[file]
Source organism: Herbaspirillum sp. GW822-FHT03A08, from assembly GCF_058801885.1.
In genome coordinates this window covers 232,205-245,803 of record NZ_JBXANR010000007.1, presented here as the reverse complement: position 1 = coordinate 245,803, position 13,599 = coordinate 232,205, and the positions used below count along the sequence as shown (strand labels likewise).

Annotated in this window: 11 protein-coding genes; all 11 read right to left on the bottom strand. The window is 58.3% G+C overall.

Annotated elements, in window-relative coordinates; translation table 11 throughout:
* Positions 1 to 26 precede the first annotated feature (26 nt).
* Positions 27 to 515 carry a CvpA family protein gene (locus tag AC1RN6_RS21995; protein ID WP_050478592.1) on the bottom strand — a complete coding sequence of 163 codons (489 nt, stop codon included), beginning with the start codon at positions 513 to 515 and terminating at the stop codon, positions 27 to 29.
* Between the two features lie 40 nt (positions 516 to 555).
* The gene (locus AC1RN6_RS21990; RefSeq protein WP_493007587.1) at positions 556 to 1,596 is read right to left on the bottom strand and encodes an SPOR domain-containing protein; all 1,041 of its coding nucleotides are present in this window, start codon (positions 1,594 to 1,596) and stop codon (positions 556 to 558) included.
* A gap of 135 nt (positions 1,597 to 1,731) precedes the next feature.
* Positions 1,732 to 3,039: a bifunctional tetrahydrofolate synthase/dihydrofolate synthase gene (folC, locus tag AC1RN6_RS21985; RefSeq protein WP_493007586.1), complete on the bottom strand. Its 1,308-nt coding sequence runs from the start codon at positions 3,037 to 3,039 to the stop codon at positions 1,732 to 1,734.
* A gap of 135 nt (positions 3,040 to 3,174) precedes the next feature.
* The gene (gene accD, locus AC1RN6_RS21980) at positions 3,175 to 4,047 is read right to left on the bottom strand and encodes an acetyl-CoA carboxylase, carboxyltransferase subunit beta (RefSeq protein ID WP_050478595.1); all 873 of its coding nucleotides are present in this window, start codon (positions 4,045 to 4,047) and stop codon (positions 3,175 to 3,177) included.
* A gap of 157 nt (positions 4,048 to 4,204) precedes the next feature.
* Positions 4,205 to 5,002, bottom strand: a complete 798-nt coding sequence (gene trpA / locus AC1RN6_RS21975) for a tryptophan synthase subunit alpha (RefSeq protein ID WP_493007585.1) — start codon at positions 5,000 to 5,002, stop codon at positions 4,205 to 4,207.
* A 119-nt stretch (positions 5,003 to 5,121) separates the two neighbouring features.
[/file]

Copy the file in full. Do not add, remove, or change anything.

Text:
Source organism: Herbaspirillum sp. GW822-FHT03A08, from assembly GCF_058801885.1.
In genome coordinates this window covers 232,205-245,803 of record NZ_JBXANR010000007.1, presented here as the reverse complement: position 1 = coordinate 245,803, position 13,599 = coordinate 232,205, and the positions used below count along the sequence as shown (strand labels likewise).

Annotated in this window: 11 protein-coding genes; all 11 read right to left on the bottom strand. The window is 58.3% G+C overall.

Annotated elements, in window-relative coordinates; translation table 11 throughout:
* Positions 1 to 26 precede the first annotated feature (26 nt).
* Positions 27 to 515 carry a CvpA family protein gene (locus tag AC1RN6_RS21995; protein ID WP_050478592.1) on the bottom strand — a complete coding sequence of 163 codons (489 nt, stop codon included), beginning with the start codon at positions 513 to 515 and terminating at the stop codon, positions 27 to 29.
* Between the two features lie 40 nt (positions 516 to 555).
* The gene (locus AC1RN6_RS21990; RefSeq protein WP_493007587.1) at positions 556 to 1,596 is read right to left on the bottom strand and encodes an SPOR domain-containing protein; all 1,041 of its coding nucleotides are present in this window, start codon (positions 1,594 to 1,596) and stop codon (positions 556 to 558) included.
* A gap of 135 nt (positions 1,597 to 1,731) precedes the next feature.
* Positions 1,732 to 3,039: a bifunctional tetrahydrofolate synthase/dihydrofolate synthase gene (folC, locus tag AC1RN6_RS21985; RefSeq protein WP_493007586.1), complete on the bottom strand. Its 1,308-nt coding sequence runs from the start codon at positions 3,037 to 3,039 to the stop codon at positions 1,732 to 1,734.
* A gap of 135 nt (positions 3,040 to 3,174) precedes the next feature.
* The gene (gene accD, locus AC1RN6_RS21980) at positions 3,175 to 4,047 is read right to left on the bottom strand and encodes an acetyl-CoA carboxylase, carboxyltransferase subunit beta (RefSeq protein ID WP_050478595.1); all 873 of its coding nucleotides are present in this window, start codon (positions 4,045 to 4,047) and stop codon (positions 3,175 to 3,177) included.
* A gap of 157 nt (positions 4,048 to 4,204) precedes the next feature.
* Positions 4,205 to 5,002, bottom strand: a complete 798-nt coding sequence (gene trpA / locus AC1RN6_RS21975) for a tryptophan synthase subunit alpha (RefSeq protein ID WP_493007585.1) — start codon at positions 5,000 to 5,002, stop codon at positions 4,205 to 4,207.
* A 119-nt stretch (positions 5,003 to 5,121) separates the two neighbouring features.